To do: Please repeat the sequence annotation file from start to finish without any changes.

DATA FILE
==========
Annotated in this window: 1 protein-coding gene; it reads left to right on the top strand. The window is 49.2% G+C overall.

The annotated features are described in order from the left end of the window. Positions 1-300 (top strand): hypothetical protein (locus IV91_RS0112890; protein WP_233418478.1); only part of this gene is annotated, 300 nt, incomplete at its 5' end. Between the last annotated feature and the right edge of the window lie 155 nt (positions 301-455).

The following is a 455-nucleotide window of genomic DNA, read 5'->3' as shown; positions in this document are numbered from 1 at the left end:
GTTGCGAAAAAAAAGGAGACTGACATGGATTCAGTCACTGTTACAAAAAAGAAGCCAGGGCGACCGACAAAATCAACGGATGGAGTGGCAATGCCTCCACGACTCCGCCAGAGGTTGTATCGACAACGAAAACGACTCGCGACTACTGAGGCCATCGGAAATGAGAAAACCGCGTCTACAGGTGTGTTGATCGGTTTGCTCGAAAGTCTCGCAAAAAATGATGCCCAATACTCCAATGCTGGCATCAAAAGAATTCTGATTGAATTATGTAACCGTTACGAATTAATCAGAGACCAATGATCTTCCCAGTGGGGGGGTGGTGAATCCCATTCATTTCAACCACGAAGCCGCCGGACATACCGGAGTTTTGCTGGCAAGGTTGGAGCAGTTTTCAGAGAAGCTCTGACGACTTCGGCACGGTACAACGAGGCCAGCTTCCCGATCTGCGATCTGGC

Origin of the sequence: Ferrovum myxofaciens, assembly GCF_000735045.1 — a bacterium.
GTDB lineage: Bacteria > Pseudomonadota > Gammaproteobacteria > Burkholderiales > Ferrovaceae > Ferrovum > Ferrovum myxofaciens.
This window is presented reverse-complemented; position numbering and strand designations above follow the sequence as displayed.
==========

Annotated in this window: 1 protein-coding gene; it reads left to right on the top strand. The window is 49.2% G+C overall.

The annotated features are described in order from the left end of the window. Positions 1-300 (top strand): hypothetical protein (locus IV91_RS0112890; protein WP_233418478.1); only part of this gene is annotated, 300 nt, incomplete at its 5' end. Between the last annotated feature and the right edge of the window lie 155 nt (positions 301-455).

The following is a 455-nucleotide window of genomic DNA, read 5'->3' as shown; positions in this document are numbered from 1 at the left end:
GTTGCGAAAAAAAAGGAGACTGACATGGATTCAGTCACTGTTACAAAAAAGAAGCCAGGGCGACCGACAAAATCAACGGATGGAGTGGCAATGCCTCCACGACTCCGCCAGAGGTTGTATCGACAACGAAAACGACTCGCGACTACTGAGGCCATCGGAAATGAGAAAACCGCGTCTACAGGTGTGTTGATCGGTTTGCTCGAAAGTCTCGCAAAAAATGATGCCCAATACTCCAATGCTGGCATCAAAAGAATTCTGATTGAATTATGTAACCGTTACGAATTAATCAGAGACCAATGATCTTCCCAGTGGGGGGGTGGTGAATCCCATTCATTTCAACCACGAAGCCGCCGGACATACCGGAGTTTTGCTGGCAAGGTTGGAGCAGTTTTCAGAGAAGCTCTGACGACTTCGGCACGGTACAACGAGGCCAGCTTCCCGATCTGCGATCTGGC

Origin of the sequence: Ferrovum myxofaciens, assembly GCF_000735045.1 — a bacterium.
GTDB lineage: Bacteria > Pseudomonadota > Gammaproteobacteria > Burkholderiales > Ferrovaceae > Ferrovum > Ferrovum myxofaciens.
This window is presented reverse-complemented; position numbering and strand designations above follow the sequence as displayed.